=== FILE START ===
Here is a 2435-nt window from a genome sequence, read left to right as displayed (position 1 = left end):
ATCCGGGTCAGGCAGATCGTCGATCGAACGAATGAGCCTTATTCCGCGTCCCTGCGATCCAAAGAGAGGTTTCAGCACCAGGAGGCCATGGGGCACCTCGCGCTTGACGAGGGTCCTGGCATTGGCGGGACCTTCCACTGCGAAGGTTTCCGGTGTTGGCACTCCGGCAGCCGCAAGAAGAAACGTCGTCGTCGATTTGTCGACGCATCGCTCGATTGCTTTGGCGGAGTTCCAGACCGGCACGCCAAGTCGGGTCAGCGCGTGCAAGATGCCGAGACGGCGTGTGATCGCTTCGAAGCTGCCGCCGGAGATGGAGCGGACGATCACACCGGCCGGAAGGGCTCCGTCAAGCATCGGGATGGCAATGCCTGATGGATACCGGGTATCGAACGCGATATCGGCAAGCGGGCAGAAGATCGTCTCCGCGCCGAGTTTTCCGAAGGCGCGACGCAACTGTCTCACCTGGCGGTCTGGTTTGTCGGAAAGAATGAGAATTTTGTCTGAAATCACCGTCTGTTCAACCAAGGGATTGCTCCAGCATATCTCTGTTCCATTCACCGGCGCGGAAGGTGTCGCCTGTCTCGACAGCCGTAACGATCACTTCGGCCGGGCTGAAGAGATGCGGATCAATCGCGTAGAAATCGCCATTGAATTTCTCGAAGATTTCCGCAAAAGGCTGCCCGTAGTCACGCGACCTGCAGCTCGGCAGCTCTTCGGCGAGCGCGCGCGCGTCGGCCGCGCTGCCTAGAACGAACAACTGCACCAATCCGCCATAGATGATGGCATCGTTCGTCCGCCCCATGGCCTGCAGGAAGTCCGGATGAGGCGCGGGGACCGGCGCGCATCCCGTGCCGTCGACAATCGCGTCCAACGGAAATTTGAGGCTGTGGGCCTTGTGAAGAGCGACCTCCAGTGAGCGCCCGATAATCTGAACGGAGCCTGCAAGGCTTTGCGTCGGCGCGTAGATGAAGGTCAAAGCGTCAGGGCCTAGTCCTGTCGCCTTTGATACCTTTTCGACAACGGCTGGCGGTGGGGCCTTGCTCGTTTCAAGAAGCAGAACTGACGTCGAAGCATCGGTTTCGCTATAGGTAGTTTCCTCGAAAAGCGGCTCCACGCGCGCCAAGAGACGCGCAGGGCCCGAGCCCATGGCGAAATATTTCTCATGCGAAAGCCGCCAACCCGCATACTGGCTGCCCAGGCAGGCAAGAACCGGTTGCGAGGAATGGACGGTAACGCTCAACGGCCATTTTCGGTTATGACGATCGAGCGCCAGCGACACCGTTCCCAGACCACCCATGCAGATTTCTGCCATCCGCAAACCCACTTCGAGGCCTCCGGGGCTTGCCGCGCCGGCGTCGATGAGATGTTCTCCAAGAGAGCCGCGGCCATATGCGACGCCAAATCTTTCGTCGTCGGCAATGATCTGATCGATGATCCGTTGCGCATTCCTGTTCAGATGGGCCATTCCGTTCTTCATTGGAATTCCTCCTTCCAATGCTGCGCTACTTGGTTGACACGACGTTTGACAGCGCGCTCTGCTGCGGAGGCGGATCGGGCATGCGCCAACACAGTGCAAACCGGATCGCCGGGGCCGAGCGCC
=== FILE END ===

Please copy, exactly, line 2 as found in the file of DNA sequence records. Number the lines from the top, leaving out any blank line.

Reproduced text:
ATCCGGGTCAGGCAGATCGTCGATCGAACGAATGAGCCTTATTCCGCGTCCCTGCGATCCAAAGAGAGGTTTCAGCACCAGGAGGCCATGGGGCACCTCGCGCTTGACGAGGGTCCTGGCATTGGCGGGACCTTCCACTGCGAAGGTTTCCGGTGTTGGCACTCCGGCAGCCGCAAGAAGAAACGTCGTCGTCGATTTGTCGACGCATCGCTCGATTGCTTTGGCGGAGTTCCAGACCGGCACGCCAAGTCGGGTCAGCGCGTGCAAGATGCCGAGACGGCGTGTGATCGCTTCGAAGCTGCCGCCGGAGATGGAGCGGACGATCACACCGGCCGGAAGGGCTCCGTCAAGCATCGGGATGGCAATGCCTGATGGATACCGGGTATCGAACGCGATATCGGCAAGCGGGCAGAAGATCGTCTCCGCGCCGAGTTTTCCGAAGGCGCGACGCAACTGTCTCACCTGGCGGTCTGGTTTGTCGGAAAGAATGAGAATTTTGTCTGAAATCACCGTCTGTTCAACCAAGGGATTGCTCCAGCATATCTCTGTTCCATTCACCGGCGCGGAAGGTGTCGCCTGTCTCGACAGCCGTAACGATCACTTCGGCCGGGCTGAAGAGATGCGGATCAATCGCGTAGAAATCGCCATTGAATTTCTCGAAGATTTCCGCAAAAGGCTGCCCGTAGTCACGCGACCTGCAGCTCGGCAGCTCTTCGGCGAGCGCGCGCGCGTCGGCCGCGCTGCCTAGAACGAACAACTGCACCAATCCGCCATAGATGATGGCATCGTTCGTCCGCCCCATGGCCTGCAGGAAGTCCGGATGAGGCGCGGGGACCGGCGCGCATCCCGTGCCGTCGACAATCGCGTCCAACGGAAATTTGAGGCTGTGGGCCTTGTGAAGAGCGACCTCCAGTGAGCGCCCGATAATCTGAACGGAGCCTGCAAGGCTTTGCGTCGGCGCGTAGATGAAGGTCAAAGCGTCAGGGCCTAGTCCTGTCGCCTTTGATACCTTTTCGACAACGGCTGGCGGTGGGGCCTTGCTCGTTTCAAGAAGCAGAACTGACGTCGAAGCATCGGTTTCGCTATAGGTAGTTTCCTCGAAAAGCGGCTCCACGCGCGCCAAGAGACGCGCAGGGCCCGAGCCCATGGCGAAATATTTCTCATGCGAAAGCCGCCAACCCGCATACTGGCTGCCCAGGCAGGCAAGAACCGGTTGCGAGGAATGGACGGTAACGCTCAACGGCCATTTTCGGTTATGACGATCGAGCGCCAGCGACACCGTTCCCAGACCACCCATGCAGATTTCTGCCATCCGCAAACCCACTTCGAGGCCTCCGGGGCTTGCCGCGCCGGCGTCGATGAGATGTTCTCCAAGAGAGCCGCGGCCATATGCGACGCCAAATCTTTCGTCGTCGGCAATGATCTGATCGATGATCCGTTGCGCATTCCTGTTCAGATGGGCCATTCCGTTCTTCATTGGAATTCCTCCTTCCAATGCTGCGCTACTTGGTTGACACGACGTTTGACAGCGCGCTCTGCTGCGGAGGCGGATCGGGCATGCGCCAACACAGTGCAAACCGGATCGCCGGGGCCGAGCGCC